> Family > Parenting


May 8, 2009 | by Yael Mermelstein

My son wasn't the only one who got lost that night

"Can I hold the money?" my nine year old son asked me as he swung his feet back and forth, banging them against the bus stop bench. "I'll be careful."

I handed him the money and looked out into the starry night for signs of a bus. I was accompanying my son to his first art class and looking forward to a few minutes of solitude with him.

"Be careful," I warned as I heard the clinking of coins moving from hand to hand. I watched my son roll the coin over his thumb and into the wells between his fingers.

"Of course," he said. I heard the distant rumblings of a bus clambering up the hill, followed by a plink.

"I lost the money," my son said.

"You didn't."

"I did." His face creased, his mouth twisted. "I'll look for it." He scooted under the bench, sliding his hands along the dark slab of concrete. I crossed my arms and squeezed myself tight. Don't ruin this, I told myself. He'll find it.

He emerged. "I can't find the money."

"Well then how do you expect for us to get on the bus?" I asked him. "You were holding enough money for a monthly bus card." Numbers, dollars and cents flew through my mind, out of my pocket and into the gutter.

I could almost see the pieces of his heart fragmenting.

"I'll keep looking," he said, trying not to cry. He scrambled underneath the bench. I stooped down and ran my own hands along the cracked pavement near the bus stop. How far could the money have gone? It could have fallen over the ledge. Then it was really gone. My son's fingers met my own. I looked into his pleading eyes.

"I shouldn't have given you the money to hold," I said, my voice sharp. "It was silly. I should have held on to it myself. What on earth was I thinking?" I could almost see the pieces of his heart fragmenting. The bus was approaching.

"Can we still go to my class Mommy?" my son asked quietly. I sifted through my pocketbook, listening for jingling change.

"I have a bit," I said. "Barely enough to get us there. Come on."

We stepped on to the bus and my mind was still bemoaning the lost sum of money.

We sat silently at the back of the bus. The guilt was piling up inside of me but I said nothing. At the next stop a group of kids my son's age piled on to the bus. He gave me an ‘I'm too cool to be sitting with my mother' look.

"Can I go sit with them?" he asked me.

"Go ahead," I said. "But let's keep eye contact so that you know where to get off. And in case we get separated, get off by the giant Menorah in the middle of the city like I told you."

He nodded and ran to join his friends. I kept my son in my line of vision as the bus became increasingly more crowded. One man got on the bus who struck me as odd. I started to worry about my son at the front of the bus, but I held myself back from embarrassing him. The bus filled up and slowly his black and white shirt became a blur of grey. But I kept my eye on him.

We approached our stop. I looked for my son. Where was he? I pushed my way to the front of the bus. I didn't see him.

"Moshe?" I called out loud. Nobody answered. The bus was emptying out and now I could see that he was not on the bus. I jumped off the bus and looked around, bewildered. Where did he go?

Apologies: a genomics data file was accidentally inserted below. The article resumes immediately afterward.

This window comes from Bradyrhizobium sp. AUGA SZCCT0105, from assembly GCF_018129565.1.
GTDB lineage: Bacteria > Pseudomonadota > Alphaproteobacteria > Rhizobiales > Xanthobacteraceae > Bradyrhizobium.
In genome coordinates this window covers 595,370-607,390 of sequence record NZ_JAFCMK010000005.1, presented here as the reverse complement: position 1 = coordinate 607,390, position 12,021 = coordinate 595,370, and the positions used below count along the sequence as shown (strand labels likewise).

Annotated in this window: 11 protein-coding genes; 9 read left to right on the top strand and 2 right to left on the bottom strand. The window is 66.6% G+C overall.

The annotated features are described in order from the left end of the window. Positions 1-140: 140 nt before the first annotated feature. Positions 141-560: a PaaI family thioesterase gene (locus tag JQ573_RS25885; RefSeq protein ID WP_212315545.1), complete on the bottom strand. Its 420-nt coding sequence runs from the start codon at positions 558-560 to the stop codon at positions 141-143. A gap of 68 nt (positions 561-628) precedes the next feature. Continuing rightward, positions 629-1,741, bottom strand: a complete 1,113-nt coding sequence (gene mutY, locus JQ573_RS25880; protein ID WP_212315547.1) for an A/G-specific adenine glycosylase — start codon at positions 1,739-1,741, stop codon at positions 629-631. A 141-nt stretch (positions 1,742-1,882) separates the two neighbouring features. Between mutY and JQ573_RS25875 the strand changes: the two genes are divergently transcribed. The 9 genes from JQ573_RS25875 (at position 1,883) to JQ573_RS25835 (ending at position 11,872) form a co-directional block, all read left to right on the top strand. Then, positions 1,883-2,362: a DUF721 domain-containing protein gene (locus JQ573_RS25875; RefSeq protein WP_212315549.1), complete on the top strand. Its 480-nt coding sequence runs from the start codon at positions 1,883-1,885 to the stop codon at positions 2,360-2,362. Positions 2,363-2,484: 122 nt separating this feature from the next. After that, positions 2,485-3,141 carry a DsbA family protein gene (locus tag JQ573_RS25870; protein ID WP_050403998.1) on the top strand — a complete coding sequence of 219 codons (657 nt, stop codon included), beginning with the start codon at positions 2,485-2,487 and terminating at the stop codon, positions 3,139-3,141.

"Moshe!" I called out into that same starry night. My palms were wet. He knew exactly where the Menorah was. Maybe he accidentally got off at the stop before the Menorah? I ran down the hill towards the earlier stop. He wasn't there. My mind wandered to that odd looking man on the bus and I squeezed my eyes shut against the possibilities...

My son was lost.

I called my husband at work. The battery on my cell phone was low.

"Moshe's lost!" I breathed. "Please. Take the car. Try and find him." I ran as I spoke, my breath coming in little clouds tinged with fear. I told him the story in scattered bits and pieces.

"Don't worry," my husband said. "This is a very safe city. He probably got off at an earlier stop and walked to class."

"He doesn't even know where class is," I said. "Take the car and scour the city."

I ran down one block and then another, pausing at every bus stop, listening to my voice crack as I called my son's name into the still night air.

I thought of all the things that had been lost so far that evening.

A few dollars.

My temper.

My son's self esteem.

And now my son.

"Let me find him. And I will try never to be sorry for small things lost."

I filed through the list in my mind and one of these things did not belong. I had been wrong. So wrong. Too wrong.

"Please God," I whispered. "Let me find him. And I will try never to be sorry for small things lost."

I continued to run, left, right, left, calling my son's name at the glaring streetlights and into the inky night. I ran myself all the way home. My mother, who was babysitting the others opened the door.

"He found him," my mother said. "He got off at the wrong stop and he didn't see you so he managed to find his art class on his own. He's fine. Your phone was dead."

My husband found him. I collapsed on a chair and sobbed my relief into my cupped hands. Then my son walked through the door and I held him tight, so tight I never wanted to let go.

He had gotten off at the wrong stop.

But so had I.

Next time I would be far more careful.

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